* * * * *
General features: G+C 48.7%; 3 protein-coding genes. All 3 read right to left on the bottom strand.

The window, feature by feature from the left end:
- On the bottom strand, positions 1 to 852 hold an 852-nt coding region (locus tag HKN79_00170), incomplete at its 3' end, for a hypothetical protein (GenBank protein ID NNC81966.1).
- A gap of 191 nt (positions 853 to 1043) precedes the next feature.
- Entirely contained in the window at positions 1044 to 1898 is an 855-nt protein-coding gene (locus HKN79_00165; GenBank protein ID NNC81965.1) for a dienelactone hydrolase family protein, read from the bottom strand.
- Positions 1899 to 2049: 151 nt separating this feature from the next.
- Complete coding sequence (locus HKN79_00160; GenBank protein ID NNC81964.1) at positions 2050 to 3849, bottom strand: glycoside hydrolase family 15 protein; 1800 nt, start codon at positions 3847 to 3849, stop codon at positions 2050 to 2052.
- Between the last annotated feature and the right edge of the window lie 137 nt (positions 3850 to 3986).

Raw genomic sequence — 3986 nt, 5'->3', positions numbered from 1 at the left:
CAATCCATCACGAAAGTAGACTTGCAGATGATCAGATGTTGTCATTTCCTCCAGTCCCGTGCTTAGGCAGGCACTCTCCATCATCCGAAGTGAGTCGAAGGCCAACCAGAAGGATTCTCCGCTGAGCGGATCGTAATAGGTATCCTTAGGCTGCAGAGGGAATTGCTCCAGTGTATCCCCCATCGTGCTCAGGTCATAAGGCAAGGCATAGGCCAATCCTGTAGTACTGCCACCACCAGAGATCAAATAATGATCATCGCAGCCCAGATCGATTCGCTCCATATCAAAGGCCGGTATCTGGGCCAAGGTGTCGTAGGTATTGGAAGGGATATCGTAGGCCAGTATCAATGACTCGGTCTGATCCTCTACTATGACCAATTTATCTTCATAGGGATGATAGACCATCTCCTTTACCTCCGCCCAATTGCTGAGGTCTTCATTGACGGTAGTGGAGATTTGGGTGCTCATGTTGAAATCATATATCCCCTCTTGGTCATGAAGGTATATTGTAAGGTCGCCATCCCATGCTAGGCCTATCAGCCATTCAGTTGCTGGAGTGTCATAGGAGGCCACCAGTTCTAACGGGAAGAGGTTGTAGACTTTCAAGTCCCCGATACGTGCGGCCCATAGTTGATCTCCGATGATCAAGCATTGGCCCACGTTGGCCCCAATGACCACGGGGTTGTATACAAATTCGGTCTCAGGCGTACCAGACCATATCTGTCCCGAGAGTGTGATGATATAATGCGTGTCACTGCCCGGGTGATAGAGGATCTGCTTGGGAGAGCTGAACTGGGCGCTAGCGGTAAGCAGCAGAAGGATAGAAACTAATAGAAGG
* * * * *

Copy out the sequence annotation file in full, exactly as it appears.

General features: G+C 48.7%; 3 protein-coding genes. All 3 read right to left on the bottom strand.

The window, feature by feature from the left end:
- On the bottom strand, positions 1 to 852 hold an 852-nt coding region (locus tag HKN79_00170), incomplete at its 3' end, for a hypothetical protein (GenBank protein ID NNC81966.1).
- A gap of 191 nt (positions 853 to 1043) precedes the next feature.
- Entirely contained in the window at positions 1044 to 1898 is an 855-nt protein-coding gene (locus HKN79_00165; GenBank protein ID NNC81965.1) for a dienelactone hydrolase family protein, read from the bottom strand.
- Positions 1899 to 2049: 151 nt separating this feature from the next.
- Complete coding sequence (locus HKN79_00160; GenBank protein ID NNC81964.1) at positions 2050 to 3849, bottom strand: glycoside hydrolase family 15 protein; 1800 nt, start codon at positions 3847 to 3849, stop codon at positions 2050 to 2052.
- Between the last annotated feature and the right edge of the window lie 137 nt (positions 3850 to 3986).

Raw genomic sequence — 3986 nt, 5'->3', positions numbered from 1 at the left:
CAATCCATCACGAAAGTAGACTTGCAGATGATCAGATGTTGTCATTTCCTCCAGTCCCGTGCTTAGGCAGGCACTCTCCATCATCCGAAGTGAGTCGAAGGCCAACCAGAAGGATTCTCCGCTGAGCGGATCGTAATAGGTATCCTTAGGCTGCAGAGGGAATTGCTCCAGTGTATCCCCCATCGTGCTCAGGTCATAAGGCAAGGCATAGGCCAATCCTGTAGTACTGCCACCACCAGAGATCAAATAATGATCATCGCAGCCCAGATCGATTCGCTCCATATCAAAGGCCGGTATCTGGGCCAAGGTGTCGTAGGTATTGGAAGGGATATCGTAGGCCAGTATCAATGACTCGGTCTGATCCTCTACTATGACCAATTTATCTTCATAGGGATGATAGACCATCTCCTTTACCTCCGCCCAATTGCTGAGGTCTTCATTGACGGTAGTGGAGATTTGGGTGCTCATGTTGAAATCATATATCCCCTCTTGGTCATGAAGGTATATTGTAAGGTCGCCATCCCATGCTAGGCCTATCAGCCATTCAGTTGCTGGAGTGTCATAGGAGGCCACCAGTTCTAACGGGAAGAGGTTGTAGACTTTCAAGTCCCCGATACGTGCGGCCCATAGTTGATCTCCGATGATCAAGCATTGGCCCACGTTGGCCCCAATGACCACGGGGTTGTATACAAATTCGGTCTCAGGCGTACCAGACCATATCTGTCCCGAGAGTGTGATGATATAATGCGTGTCACTGCCCGGGTGATAGAGGATCTGCTTGGGAGAGCTGAACTGGGCGCTAGCGGTAAGCAGCAGAAGGATAGAAACTAATAGAAGG